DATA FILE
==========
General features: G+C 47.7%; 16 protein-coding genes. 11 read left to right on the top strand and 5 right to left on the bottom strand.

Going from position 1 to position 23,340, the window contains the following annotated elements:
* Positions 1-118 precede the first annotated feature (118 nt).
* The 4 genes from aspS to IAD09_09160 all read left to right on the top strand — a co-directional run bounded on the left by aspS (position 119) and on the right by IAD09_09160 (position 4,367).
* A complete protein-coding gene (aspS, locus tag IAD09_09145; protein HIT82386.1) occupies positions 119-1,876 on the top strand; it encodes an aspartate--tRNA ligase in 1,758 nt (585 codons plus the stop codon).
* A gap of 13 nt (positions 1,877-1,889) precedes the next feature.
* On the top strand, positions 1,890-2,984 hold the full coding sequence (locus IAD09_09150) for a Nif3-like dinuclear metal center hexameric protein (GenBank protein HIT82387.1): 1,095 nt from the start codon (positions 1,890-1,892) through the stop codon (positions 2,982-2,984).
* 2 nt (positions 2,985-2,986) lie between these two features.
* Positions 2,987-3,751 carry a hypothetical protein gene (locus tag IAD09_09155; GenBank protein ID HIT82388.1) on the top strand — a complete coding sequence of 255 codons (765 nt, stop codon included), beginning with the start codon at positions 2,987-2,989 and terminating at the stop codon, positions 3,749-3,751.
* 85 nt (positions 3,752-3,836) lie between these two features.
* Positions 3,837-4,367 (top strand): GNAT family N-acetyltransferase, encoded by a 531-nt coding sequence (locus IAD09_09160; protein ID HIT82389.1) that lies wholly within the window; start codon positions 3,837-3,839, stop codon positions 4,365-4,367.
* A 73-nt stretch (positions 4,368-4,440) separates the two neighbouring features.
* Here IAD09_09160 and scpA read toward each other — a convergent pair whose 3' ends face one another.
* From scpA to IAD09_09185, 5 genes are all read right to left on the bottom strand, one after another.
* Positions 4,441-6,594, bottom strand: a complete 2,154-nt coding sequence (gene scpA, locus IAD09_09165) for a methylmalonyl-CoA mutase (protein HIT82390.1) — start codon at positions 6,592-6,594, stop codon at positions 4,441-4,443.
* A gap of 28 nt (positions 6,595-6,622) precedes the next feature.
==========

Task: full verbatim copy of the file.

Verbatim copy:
General features: G+C 47.7%; 16 protein-coding genes. 11 read left to right on the top strand and 5 right to left on the bottom strand.

Going from position 1 to position 23,340, the window contains the following annotated elements:
* Positions 1-118 precede the first annotated feature (118 nt).
* The 4 genes from aspS to IAD09_09160 all read left to right on the top strand — a co-directional run bounded on the left by aspS (position 119) and on the right by IAD09_09160 (position 4,367).
* A complete protein-coding gene (aspS, locus tag IAD09_09145; protein HIT82386.1) occupies positions 119-1,876 on the top strand; it encodes an aspartate--tRNA ligase in 1,758 nt (585 codons plus the stop codon).
* A gap of 13 nt (positions 1,877-1,889) precedes the next feature.
* On the top strand, positions 1,890-2,984 hold the full coding sequence (locus IAD09_09150) for a Nif3-like dinuclear metal center hexameric protein (GenBank protein HIT82387.1): 1,095 nt from the start codon (positions 1,890-1,892) through the stop codon (positions 2,982-2,984).
* 2 nt (positions 2,985-2,986) lie between these two features.
* Positions 2,987-3,751 carry a hypothetical protein gene (locus tag IAD09_09155; GenBank protein ID HIT82388.1) on the top strand — a complete coding sequence of 255 codons (765 nt, stop codon included), beginning with the start codon at positions 2,987-2,989 and terminating at the stop codon, positions 3,749-3,751.
* 85 nt (positions 3,752-3,836) lie between these two features.
* Positions 3,837-4,367 (top strand): GNAT family N-acetyltransferase, encoded by a 531-nt coding sequence (locus IAD09_09160; protein ID HIT82389.1) that lies wholly within the window; start codon positions 3,837-3,839, stop codon positions 4,365-4,367.
* A 73-nt stretch (positions 4,368-4,440) separates the two neighbouring features.
* Here IAD09_09160 and scpA read toward each other — a convergent pair whose 3' ends face one another.
* From scpA to IAD09_09185, 5 genes are all read right to left on the bottom strand, one after another.
* Positions 4,441-6,594, bottom strand: a complete 2,154-nt coding sequence (gene scpA, locus IAD09_09165) for a methylmalonyl-CoA mutase (protein HIT82390.1) — start codon at positions 6,592-6,594, stop codon at positions 4,441-4,443.
* A gap of 28 nt (positions 6,595-6,622) precedes the next feature.